Pharma sales are booming.
In 2015 alone, US pharmacy and drugstore sales amounted to approximately 263 billion U.S. dollars. CVS alone generated about $153 billion that year, with about $52.5 billion of that total generated through the sale of prescription drugs. The size of the market, its growing value, and the many inefficiencies inherent in its supply chain means that it’s an industry ripe for disruption.
As usual, this opportunity hasn’t gone unnoticed by Amazon. As they explore multiple retail verticals to see which are the best candidates for disruption, Amazon is now allegedly eyeing the pharmacy business. According to a review of records by the St. Louis Post-Dispatch, Amazon has received approval for wholesale pharmacy licenses in at least 12 states, including Nevada, Arizona, North Dakota, Louisiana, Alabama, New Jersey, Michigan, Connecticut, Idaho, New Hampshire, Oregon and Tennessee.
As is often the case with Amazon, they seem to be already shaking up an industry they haven’t even entered yet. The Wall Street Journal reported last week that Amazon’s potential entry into the pharmacy-services industry helped spur CVS’s $66 billion bid for Insurance Giant Aetna Inc. Beyond the on-demand revolution, which has seen delivery services explode across the retail industry, the pharmaceutical industry has further strategic relevance. While most prescriptions are still filled in brick-and-mortar pharmacies, patients with chronic conditions are often encouraged by insurers to get their medications through mail-order dispensaries.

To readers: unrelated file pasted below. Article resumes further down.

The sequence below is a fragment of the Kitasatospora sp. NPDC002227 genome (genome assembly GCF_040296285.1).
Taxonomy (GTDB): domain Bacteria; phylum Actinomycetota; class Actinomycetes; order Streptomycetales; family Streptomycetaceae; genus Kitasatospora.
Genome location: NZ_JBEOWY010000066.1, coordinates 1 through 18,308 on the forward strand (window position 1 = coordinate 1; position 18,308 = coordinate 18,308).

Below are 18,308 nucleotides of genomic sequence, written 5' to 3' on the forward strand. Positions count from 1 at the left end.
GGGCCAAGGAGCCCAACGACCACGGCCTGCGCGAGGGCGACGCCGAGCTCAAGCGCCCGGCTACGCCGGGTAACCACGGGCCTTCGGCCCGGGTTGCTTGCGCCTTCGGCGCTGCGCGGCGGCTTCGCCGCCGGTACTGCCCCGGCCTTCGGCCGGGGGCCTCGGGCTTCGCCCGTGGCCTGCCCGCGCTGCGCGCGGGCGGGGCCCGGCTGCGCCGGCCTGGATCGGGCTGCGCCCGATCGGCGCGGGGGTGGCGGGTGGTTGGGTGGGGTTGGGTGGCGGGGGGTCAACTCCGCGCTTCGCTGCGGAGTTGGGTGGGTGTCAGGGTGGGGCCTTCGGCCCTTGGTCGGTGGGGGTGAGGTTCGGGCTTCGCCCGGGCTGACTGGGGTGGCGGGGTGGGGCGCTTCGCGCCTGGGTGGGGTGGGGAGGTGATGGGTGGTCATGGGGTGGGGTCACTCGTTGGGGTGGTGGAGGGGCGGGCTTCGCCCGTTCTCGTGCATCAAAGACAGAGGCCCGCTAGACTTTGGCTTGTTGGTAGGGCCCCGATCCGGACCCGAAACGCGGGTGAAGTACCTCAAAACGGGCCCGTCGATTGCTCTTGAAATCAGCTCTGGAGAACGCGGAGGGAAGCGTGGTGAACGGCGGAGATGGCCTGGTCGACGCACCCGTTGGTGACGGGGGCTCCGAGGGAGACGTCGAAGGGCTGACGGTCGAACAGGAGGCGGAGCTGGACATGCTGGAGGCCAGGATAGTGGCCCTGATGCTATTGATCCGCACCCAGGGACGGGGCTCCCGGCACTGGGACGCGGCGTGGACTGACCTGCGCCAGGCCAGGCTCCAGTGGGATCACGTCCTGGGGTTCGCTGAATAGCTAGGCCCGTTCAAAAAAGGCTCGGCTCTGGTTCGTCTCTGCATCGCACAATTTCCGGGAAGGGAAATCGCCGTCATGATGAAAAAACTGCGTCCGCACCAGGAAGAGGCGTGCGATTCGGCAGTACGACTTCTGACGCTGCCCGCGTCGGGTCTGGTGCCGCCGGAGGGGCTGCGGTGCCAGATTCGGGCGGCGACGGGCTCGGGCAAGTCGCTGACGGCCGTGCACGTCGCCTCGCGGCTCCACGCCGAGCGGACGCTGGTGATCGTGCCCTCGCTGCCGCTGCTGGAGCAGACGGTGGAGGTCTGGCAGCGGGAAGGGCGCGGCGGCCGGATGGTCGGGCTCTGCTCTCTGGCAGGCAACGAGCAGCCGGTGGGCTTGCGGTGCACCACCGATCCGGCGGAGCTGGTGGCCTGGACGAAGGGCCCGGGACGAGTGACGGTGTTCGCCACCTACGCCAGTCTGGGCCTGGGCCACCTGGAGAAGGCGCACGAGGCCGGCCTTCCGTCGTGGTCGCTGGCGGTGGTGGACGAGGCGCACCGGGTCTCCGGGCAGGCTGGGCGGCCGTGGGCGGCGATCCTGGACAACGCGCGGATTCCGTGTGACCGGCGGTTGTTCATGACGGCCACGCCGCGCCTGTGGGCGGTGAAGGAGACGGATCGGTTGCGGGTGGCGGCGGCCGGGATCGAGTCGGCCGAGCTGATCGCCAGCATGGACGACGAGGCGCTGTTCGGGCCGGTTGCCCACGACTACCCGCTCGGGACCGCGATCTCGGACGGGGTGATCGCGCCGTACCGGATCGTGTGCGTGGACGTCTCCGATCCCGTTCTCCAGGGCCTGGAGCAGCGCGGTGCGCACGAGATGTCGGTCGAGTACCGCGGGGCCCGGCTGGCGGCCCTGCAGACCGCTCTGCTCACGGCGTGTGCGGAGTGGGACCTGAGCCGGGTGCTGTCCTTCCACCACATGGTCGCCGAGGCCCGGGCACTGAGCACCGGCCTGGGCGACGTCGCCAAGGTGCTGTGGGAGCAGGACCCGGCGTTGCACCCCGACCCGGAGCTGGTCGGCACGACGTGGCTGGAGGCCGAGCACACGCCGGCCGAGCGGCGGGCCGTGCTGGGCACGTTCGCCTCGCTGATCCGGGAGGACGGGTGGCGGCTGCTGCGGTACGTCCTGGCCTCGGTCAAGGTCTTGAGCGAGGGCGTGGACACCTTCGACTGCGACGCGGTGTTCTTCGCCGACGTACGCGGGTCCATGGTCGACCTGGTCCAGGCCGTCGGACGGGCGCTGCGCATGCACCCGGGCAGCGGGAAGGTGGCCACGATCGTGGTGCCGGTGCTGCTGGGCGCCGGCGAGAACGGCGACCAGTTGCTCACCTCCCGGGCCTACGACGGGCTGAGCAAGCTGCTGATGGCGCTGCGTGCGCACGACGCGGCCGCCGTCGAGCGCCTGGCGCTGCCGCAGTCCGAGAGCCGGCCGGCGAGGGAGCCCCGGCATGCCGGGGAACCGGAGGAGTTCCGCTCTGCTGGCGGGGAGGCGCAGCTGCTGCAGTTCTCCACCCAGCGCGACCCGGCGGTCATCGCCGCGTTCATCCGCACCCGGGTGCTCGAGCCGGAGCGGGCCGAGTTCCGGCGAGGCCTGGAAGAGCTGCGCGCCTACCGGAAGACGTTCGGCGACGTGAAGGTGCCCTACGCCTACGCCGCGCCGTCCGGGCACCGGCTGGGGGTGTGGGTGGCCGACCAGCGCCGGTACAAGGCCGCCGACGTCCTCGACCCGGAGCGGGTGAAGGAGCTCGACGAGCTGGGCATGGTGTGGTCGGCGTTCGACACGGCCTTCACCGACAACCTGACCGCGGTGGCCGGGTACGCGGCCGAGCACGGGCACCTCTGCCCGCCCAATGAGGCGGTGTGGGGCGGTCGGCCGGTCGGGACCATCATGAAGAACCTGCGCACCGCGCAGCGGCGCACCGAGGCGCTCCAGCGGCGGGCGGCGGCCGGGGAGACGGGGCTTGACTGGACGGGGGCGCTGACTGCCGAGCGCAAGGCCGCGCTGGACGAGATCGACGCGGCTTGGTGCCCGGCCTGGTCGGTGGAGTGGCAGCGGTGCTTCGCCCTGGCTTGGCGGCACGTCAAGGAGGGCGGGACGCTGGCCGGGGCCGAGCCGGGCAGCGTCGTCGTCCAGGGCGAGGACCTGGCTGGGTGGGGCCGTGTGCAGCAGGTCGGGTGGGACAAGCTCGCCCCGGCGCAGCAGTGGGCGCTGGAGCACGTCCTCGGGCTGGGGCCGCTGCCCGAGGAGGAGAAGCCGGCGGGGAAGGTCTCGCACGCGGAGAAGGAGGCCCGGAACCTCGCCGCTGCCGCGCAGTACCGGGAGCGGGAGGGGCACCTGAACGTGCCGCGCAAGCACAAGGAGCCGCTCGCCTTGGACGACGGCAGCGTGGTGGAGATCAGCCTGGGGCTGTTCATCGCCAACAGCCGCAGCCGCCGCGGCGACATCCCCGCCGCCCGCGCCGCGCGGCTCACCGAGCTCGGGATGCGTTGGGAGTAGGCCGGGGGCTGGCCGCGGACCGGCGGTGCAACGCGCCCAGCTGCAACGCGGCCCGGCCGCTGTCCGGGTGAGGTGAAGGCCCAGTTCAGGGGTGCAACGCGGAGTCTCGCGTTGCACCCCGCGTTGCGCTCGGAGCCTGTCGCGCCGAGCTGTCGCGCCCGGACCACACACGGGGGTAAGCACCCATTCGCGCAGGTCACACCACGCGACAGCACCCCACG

Companies such as Capsule Pharmacy (disclaimer: they use Bringg’s delivery logistics solution!) have identified the gap in the market for customer-centric pharmacy services and are growing in an industry which typically lags behind when it comes to on-demand, digital innovation, and customer service. The e-commerce startup, which currently operates in NYC, offers free same-day delivery of prescription medicine and access to its team of pharmacists via text, email, or phone.
Pharmacies generate $275 billion in annual revenue – and only 1% of it is online. Capsule is a prime example of a business driven by the ambition to provide a superior level of customer care and attention. They don’t charge customers on top of what the medicine costs (since prescription prices are set by insurance companies), but they take advantage of the fact that they don’t have physical real estate and all of the related expenses, while offering a level of service that most pharmacies simply can’t match.
While the likelihood of Amazon eventually getting into the pharmacy and pharmacy delivery business is high according to several analysts and a former employee, it’s hard to guess when exactly they will make the move or how aggressive it will be. Nonetheless, businesses in the industry should take note and begin to modernize their supply chain – offering their customers the same level of service they’ve come to expect from other more customer-centric businesses such as food delivery.
The perceived threat of Amazon entering the industry might actually be a blessing in disguise, prompting existing pharmacies and drugstores to step up their game, leverage their know-how, and lead the change before it’s too late. By combining the right technology infrastructure with their existing facilities and clientele, they can become better companies that evolve and leverage innovation so that both profits and customer service can flourish simultaneously.